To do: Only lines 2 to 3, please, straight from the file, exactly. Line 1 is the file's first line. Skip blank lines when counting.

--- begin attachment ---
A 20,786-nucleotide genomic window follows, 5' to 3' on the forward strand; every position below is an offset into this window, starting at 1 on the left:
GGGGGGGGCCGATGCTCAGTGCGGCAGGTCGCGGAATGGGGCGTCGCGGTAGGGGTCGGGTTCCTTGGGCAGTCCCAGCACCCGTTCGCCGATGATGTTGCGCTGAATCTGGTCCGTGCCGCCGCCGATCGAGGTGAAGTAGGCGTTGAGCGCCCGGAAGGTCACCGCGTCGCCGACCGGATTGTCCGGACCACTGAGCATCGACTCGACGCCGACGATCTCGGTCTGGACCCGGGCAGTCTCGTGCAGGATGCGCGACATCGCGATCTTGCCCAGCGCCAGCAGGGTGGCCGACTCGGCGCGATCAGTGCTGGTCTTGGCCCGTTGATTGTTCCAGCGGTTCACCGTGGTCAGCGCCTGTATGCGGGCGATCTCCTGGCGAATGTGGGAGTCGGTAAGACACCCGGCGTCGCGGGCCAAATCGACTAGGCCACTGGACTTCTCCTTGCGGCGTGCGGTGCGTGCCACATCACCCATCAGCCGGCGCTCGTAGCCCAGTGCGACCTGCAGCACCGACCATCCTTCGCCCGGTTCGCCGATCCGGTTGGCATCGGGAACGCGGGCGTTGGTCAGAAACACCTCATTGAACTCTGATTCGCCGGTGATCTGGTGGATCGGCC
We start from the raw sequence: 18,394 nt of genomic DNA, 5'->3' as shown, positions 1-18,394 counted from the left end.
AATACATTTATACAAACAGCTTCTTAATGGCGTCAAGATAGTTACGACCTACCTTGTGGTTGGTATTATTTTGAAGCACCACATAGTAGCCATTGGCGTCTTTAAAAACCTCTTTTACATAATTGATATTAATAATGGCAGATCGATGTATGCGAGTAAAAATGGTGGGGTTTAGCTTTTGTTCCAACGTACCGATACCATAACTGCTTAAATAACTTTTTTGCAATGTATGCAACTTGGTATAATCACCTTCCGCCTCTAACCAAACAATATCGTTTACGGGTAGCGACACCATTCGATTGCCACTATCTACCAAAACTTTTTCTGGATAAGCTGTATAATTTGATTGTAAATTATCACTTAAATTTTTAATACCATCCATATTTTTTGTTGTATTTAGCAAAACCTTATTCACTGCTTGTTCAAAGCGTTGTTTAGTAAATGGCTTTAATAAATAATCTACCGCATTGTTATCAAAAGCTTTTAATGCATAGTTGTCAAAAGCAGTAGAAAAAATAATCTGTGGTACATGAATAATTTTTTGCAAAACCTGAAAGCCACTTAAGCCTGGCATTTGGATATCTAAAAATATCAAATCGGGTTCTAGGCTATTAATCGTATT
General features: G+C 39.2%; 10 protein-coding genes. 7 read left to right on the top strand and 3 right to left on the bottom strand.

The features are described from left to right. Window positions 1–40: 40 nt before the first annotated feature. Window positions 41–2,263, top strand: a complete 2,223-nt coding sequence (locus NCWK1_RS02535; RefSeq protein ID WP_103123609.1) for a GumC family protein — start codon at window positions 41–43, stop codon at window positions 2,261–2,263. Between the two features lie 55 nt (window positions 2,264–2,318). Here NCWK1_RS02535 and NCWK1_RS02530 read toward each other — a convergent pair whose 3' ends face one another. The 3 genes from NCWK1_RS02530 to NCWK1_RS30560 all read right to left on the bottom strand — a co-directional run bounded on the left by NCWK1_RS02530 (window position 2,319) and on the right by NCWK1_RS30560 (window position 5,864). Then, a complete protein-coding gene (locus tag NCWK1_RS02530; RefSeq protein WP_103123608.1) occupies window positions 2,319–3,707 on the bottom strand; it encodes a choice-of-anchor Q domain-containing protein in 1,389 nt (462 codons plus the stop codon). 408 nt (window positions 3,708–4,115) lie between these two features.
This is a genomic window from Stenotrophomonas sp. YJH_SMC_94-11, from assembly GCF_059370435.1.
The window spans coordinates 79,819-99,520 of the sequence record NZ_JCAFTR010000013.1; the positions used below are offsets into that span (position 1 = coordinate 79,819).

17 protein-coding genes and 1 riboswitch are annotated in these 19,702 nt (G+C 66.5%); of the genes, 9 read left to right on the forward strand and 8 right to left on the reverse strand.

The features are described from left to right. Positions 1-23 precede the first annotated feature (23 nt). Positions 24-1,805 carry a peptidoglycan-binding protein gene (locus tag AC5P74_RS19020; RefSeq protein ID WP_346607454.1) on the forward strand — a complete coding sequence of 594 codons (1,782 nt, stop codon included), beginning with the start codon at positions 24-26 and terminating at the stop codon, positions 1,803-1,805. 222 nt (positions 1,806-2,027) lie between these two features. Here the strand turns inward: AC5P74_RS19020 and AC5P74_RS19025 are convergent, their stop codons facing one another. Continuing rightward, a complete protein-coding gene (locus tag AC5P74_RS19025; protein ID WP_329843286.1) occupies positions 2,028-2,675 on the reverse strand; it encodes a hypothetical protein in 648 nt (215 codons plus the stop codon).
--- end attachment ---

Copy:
GGGGGGGGCCGATGCTCAGTGCGGCAGGTCGCGGAATGGGGCGTCGCGGTAGGGGTCGGGTTCCTTGGGCAGTCCCAGCACCCGTTCGCCGATGATGTTGCGCTGAATCTGGTCCGTGCCGCCGCCGATCGAGGTGAAGTAGGCGTTGAGCGCCCGGAAGGTCACCGCGTCGCCGACCGGATTGTCCGGACCACTGAGCATCGACTCGACGCCGACGATCTCGGTCTGGACCCGGGCAGTCTCGTGCAGGATGCGCGACATCGCGATCTTGCCCAGCGCCAGCAGGGTGGCCGACTCGGCGCGATCAGTGCTGGTCTTGGCCCGTTGATTGTTCCAGCGGTTCACCGTGGTCAGCGCCTGTATGCGGGCGATCTCCTGGCGAATGTGGGAGTCGGTAAGACACCCGGCGTCGCGGGCCAAATCGACTAGGCCACTGGACTTCTCCTTGCGGCGTGCGGTGCGTGCCACATCACCCATCAGCCGGCGCTCGTAGCCCAGTGCGACCTGCAGCACCGACCATCCTTCGCCCGGTTCGCCGATCCGGTTGGCATCGGGAACGCGGGCGTTGGTCAGAAACACCTCATTGAACTCTGATTCGCCGGTGATCTGGTGGATCGGCC
We start from the raw sequence: 18,394 nt of genomic DNA, 5'->3' as shown, positions 1-18,394 counted from the left end.